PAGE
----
Its ILAM TEA is famous and is exported to many parts of Europe. The main source of income in this district is tea, milk, potato and broom production on a large scale; this place has a religious importance. The devi temples have a great importance attached to them and many people come here just for pilgrimage; the major attraction of Ilam is the 9-cornered Mai Pokhari lake. Known as the abode of the goddess lots of tourists as well as Nepalese people come to visit this place. Gajurmukhi is the religious spot for pilgrimages from Nepal and India. Mai river and its four tributaries emerge in Ilam district; the famous Mane Bhanjyang connects Ilam with Darjeeling district of India. Ilam was much in the news in the past during the Maoist insurgency, from here the Maoists launched massive attacks frequently. Tourists going to Ilam can expect to pay around 7000 rupees a week for food. Ilam is divided into 6 rural municipalities. Zones of Nepal danabari "Districts of Nepal". Statoids
Panchthar district is one of 14 districts of Kirat State of eastern Nepal. It is a Hill district of eastern Nepal; the district covers 1,241 km2. The 2011 census counted 191,817 population. Phidim is the district headquarters. Phidim Municipality Nepali: फिदिम नगरपालिका Hilihang Rural Municipality Nepali: हिलिहाङ गाउँपालिका Kummayak Rural Municipality Nepali: कुम्मायाक गाउँपालिका (Yasok, Rani Gaun, Syabarumba Miklajung Rural Municipality Nepali: मिक्लाजुंग गाउँपालिका Phalelung Rural Municipality (Nepali: फालेलुंग गाउँपालिका Phalgunanda Rural Municipality (Nepali: फाल्गुनन्द गाउँपालिका Tumbewa Rural Municipality Nepali: तुम्वेवा गाउँपालिका Yangawarak Rural Municipality Nepali: याङवरक गाउँपालिका VDC's in small brackets means they are combined to form main Rural Municipality Bairagi Kainla Bhishmaraj Angdembe Damber Singh Sambahamphe Ganesh Prasad Rijal Kumar Lingden Rambahadur Limbu Upendra Subba Zones of Nepal "Districts of Nepal". Statoids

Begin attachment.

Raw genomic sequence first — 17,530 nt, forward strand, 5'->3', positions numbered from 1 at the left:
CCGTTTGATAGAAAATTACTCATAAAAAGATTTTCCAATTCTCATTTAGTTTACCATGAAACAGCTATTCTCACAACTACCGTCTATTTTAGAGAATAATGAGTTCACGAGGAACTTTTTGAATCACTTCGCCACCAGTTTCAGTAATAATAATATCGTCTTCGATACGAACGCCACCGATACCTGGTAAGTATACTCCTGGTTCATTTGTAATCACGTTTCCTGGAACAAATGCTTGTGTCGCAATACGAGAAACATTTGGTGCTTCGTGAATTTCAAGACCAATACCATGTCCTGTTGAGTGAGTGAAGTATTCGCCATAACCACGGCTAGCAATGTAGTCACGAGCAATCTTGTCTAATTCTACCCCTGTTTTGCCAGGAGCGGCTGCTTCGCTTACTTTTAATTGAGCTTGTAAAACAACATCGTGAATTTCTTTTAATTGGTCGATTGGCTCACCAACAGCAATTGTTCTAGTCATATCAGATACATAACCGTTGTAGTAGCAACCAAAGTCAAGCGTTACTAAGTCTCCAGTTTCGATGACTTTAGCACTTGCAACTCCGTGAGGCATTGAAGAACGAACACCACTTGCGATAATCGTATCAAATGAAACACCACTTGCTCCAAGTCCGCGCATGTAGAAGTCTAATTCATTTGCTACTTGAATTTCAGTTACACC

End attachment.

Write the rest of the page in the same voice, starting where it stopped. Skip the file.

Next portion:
Dalit, meaning "broken/scattered" in Sanskrit and Hindi, is a term used for the ethnic groups in India that have been kept depressed by subjecting them to untouchability. Dalits were excluded from the four-fold varna system of Hinduism and were seen as forming a fifth varna known by the name of Panchama. Dalits now profess various religious beliefs, including Hinduism, Buddhism and Christianity; as per the latest census, they comprise 16% of India's population. The term dalits was in use as a translation for the British Raj census classification of Depressed Classes prior to 1935, it was popularised by the economist and reformer B. R. Ambedkar, who included all depressed people irrespective of their caste into the definition of dalits. Hence the first group he made was called the "Labour Party" and included as its members all people of the society who were kept depressed, including women, small scale farmers and people from backward castes. New leaders like Kanhaiya Kumar subscribe to this definition of "dalits", thus a Brahmin marginal farmer trying to eke out a living, but unable to do so falls in the "dalit" category.
Ambedkar himself was a Mahar, in the 1970s the use of the word "dalit" was invigorated when it was adopted by the Dalit Panthers activist group. Political parties used it to gain mileage. India's National Commission for Scheduled Castes considers official use of dalit as a label to be "unconstitutional" because modern legislation prefers Scheduled Castes. A similar all-encompassing situation prevails in Nepal. Scheduled Caste communities exist across India, although they are concentrated in four states, they comprise 16.6 per cent of India's population, according to the 2011 Census of India. Similar communities are found throughout the rest of South Asia, in Nepal, Pakistan and Sri Lanka, are part of the global Indian diaspora. In 1932, the British Raj recommended separate electorates to select leaders for Dalits in the Communal Award; this was favoured by Ambedkar but when Mahatma Gandhi opposed the proposal it resulted in the Poona Pact. That in turn influenced the Government of India Act, 1935, which introduced the reservation of seats for the Depressed Classes, now renamed as Scheduled Castes.